By: Ted Chow
Stemming from Warhammer, the critically acclaimed IP from Games Workshop, Mordheim: City of the Damned is an interesting addition to the Warhammer lore. Primarily a third-person tactical turn-based game, Mordheim takes the best aspects of the intricate Warhammer rule set, while packaging everything in a solid visual and gameplay experience.
If you’re a fan of the franchise and the methodical tabletop experience, look no further, as Mordheim is one game to get your digital RNG dices warm and ready to roll.
Given the third-person nature of a tactical game, the camera angles following your characters across the alley walls and buildings need to be crisp and precise. Thankfully, everything is as you would expect and is an immersive experience in its own. Characters can hide behind walls and set ambushes with the visual impeccability needed to provide that surprising around-the-corner factor.
With full WASD support, the game plays like any polished third-person title, and the translation from the tabletop feels like a natural evolution worthy of the franchise.
With a weight of grit and despair clearly shown in the color palette and overall atmosphere, Mordheim captures that feeling of Warhammer’s brutality. At a standstill, environments look broody and characters living in the world feel chiseled with brutal reality.
The city of Mordheim feels like an abandoned ruin left to fester with chaos and malignant intentions. The soundtrack is also moody with dark acoustics to provide the expected Warhammer ambience.
Mordheim thrives in the permanent brutality it provides in the choices and decisions you make. Every step you take, someone is watching you laying in wait. While moves can be retracted for better positioning, you are only able to travel a set distance based on a character’s number of action points.
Intricate layers of initiative roles and other factors determine much of the combat, tactics and strategies needed for your war band to survive the challenges. When members are put out of combat, items can be lost, debuff or “injuries” can be accumulated and permanent death is also a doorstep away. Akin to other hardcore titles such as Darkest Dungeon, this game emulates a sense of emotional investment well.
Story wise, Mordheim is set as an enclave of prosperity where much of the bloodied events were left outside its walls. With time, however, human nature will become corrupt and fester into malevolence worthy of the gods’ attention. Now, the city stands as a crucifix of human fallacy and hosts evil creatures and resources called wyrdstones.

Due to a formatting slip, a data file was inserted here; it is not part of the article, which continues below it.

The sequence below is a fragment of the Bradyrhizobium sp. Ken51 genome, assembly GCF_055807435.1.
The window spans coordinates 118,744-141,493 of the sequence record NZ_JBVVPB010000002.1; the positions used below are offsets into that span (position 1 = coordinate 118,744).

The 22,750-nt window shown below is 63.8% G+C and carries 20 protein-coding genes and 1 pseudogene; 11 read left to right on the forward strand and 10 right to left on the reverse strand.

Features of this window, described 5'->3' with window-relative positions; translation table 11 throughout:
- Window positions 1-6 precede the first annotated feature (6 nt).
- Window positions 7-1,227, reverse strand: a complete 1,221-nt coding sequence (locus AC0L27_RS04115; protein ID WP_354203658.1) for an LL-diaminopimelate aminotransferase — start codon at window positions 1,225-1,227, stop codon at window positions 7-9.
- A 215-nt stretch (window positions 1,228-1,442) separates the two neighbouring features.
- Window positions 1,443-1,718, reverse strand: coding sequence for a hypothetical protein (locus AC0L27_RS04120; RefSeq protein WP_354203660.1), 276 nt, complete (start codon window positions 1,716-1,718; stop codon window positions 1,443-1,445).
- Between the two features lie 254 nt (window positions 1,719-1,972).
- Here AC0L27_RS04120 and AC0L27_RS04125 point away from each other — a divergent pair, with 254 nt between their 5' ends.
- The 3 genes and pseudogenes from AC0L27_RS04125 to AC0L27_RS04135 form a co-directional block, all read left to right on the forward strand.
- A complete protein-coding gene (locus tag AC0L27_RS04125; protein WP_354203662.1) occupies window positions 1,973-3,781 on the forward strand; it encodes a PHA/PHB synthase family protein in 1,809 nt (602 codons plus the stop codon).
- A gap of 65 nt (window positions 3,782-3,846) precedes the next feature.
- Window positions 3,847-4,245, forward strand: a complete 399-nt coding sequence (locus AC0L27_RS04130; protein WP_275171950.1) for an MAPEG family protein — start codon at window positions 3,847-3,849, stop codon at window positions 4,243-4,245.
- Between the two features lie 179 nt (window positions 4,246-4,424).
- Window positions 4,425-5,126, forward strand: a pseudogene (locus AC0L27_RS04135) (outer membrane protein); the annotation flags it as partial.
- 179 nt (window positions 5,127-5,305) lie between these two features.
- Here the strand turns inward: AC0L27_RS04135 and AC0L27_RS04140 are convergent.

As one of four playable races, you’ll vie for these stones as they hold substantial mystical powers. Benefactors will support your expedition in exchange for these stones, and it places the player in an all-out bloodbath between factions for wealth, glory and other intentions.
Another major point that translated well from the tabletop experience would be the level of character customization. From the patch colors to the overall face models, Mordheim provides some degree of that miniature painting feature of Warhammer.
While not as extensive as the Dawn of War franchise’s level of color customization, the abilities, skills, passives, crafting and weapons within Mordheim gives the game a level of role playing that is far more extensive than just swapping out textures.
What adds to the immersion is the fact that members of your war band need to be paid upkeep and will be unavailable for missions if unpaid, injured or even while training to acquire new skills. Customizing your skills or weapons will come at a cost, and it is strategically imperative to adjust your party composition accordingly.
Lastly, to make your party more your own, the war band’s name can be changed as well as the heroes you hire and the bios you wish to provide them with for additional fluff.
Multiplayer is also a prime way to bring your war band to the online stage and challenge tougher players. Two modes are available: exhibition and rank. Exhibition has no penalties to your war band and any injuries or loss of equipment is cleared at the end of the match.
Ranked play will act similarly to the normal campaign and characters can lose their weapons, loot or even their life permanently. With high stakes on the line, plenty of preparation is needed to go live with your team.
Mordheim: City of the Damned is an exciting take on Warhammer‘s tabletop experience by bringing the intricacies of the rule set and the grittiness of the lore. While the game isn’t completely finalized, as of this writing, the gameplay feels solid and rich with content.
Fans of the franchise won’t be disappointed by the level of thought and care within Mordheim. Overall, Mordheim is a strong third-person tactical turn-based game that captures the essence of Warhammer and is a fine addition to both the genre and the franchise.